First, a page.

Sandy, one of the schoolgirls, has been sent to a nearby phone box, but comes across the messy body of the gamekeeper instead - and on running away, falls straight into the arms of the bored-sounding camper.

"I'm just an innocent bystander, trying not to be as scared as you," he assures her. "It's alright, we're not mad rapists." (did anyone say you were?) "The only fiends we are, are outdoor fiends…"

Once again, as far as he's concerned, nothing has happened yet (apart from a dog losing a leg). So why all the concern? She shows him the body, and he actually seems less bothered than he was before! "We are missing an axe…" he murmurs.

"Blood on the moon, one mangled dog, one missing axe, and a girl who's just found a body at the wrong end of the axe. How's that for the great British outdoors?"

The bored camper goes back to camp, where his friend is sitting inside their unfeasibly large tent (which looks for all the world like a film studio with some blue material draped across the back wall). "One of those nights, Pete…" he announces. "Blood on the moon, one mangled dog, one missing axe, and a girl who's just found a body at the wrong end of the axe. How's that for the great British outdoors?"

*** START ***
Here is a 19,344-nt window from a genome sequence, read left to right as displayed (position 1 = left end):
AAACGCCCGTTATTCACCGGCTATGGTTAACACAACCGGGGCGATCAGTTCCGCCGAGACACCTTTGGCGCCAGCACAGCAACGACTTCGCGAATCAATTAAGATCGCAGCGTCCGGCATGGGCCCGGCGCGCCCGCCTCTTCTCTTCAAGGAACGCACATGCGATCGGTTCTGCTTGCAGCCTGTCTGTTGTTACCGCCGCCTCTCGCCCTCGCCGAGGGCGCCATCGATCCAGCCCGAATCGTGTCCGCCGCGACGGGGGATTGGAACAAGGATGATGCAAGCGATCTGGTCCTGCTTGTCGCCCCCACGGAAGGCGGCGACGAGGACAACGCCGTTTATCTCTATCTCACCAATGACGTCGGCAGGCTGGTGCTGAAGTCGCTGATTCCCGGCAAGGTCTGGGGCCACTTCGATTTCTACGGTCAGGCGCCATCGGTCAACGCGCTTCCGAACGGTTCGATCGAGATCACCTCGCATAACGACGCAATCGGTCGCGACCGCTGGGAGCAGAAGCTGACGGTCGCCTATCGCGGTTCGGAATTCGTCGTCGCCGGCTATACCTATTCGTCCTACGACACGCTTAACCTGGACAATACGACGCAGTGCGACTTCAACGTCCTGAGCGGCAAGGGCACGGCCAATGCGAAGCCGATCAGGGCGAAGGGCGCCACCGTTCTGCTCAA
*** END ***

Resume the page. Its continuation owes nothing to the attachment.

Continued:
Once again, this line is like some kind of iconic moment when you're talking about what could qualify as the worst film ever made. But to make it even more superb, it's followed by an enormous missed cue, which for some reason the film makers decided to leave in. After a moment of silence, Sandy suddenly announces: "Don't talk about me as if I wasn't here!"


But as if that wasn't enough, she follows it up with: "Why would anyone want to kill a gamekeeper?" (pause) "With an axe?"

Before we have time to wonder what it would have been preferable to kill the gamekeeper with, the topless girl from the opening scenes in the tent bursts back in.

"There were three of them," she breathlessly announces. "They wore white clothes, like surgeons. Their eyes were staring. They raped me…"

Luckily, Sandy seems to know exactly what to do following a hideous sex crime (what are they teaching them at the Maidenhill School?). "I'll need hot water…"

The men are by now (finally) approaching the hotel, where inside, the girls are holding an impromptu sing-along around the piano - all dressed in long, flowing white nighties and clutching teddy bears (just like all buxom 19-year-olds do). From outside comes an out-of-tune (and distinctly un-frightening) reply from the psychos, and they then proceed to burst into the building, kill the head teacher ("She's dead, poor thing." "Yes, but only a figment."), and perform a protracted rape on one of the girls, which involves lifting her nightie up over her breasts very… slowly… indeed…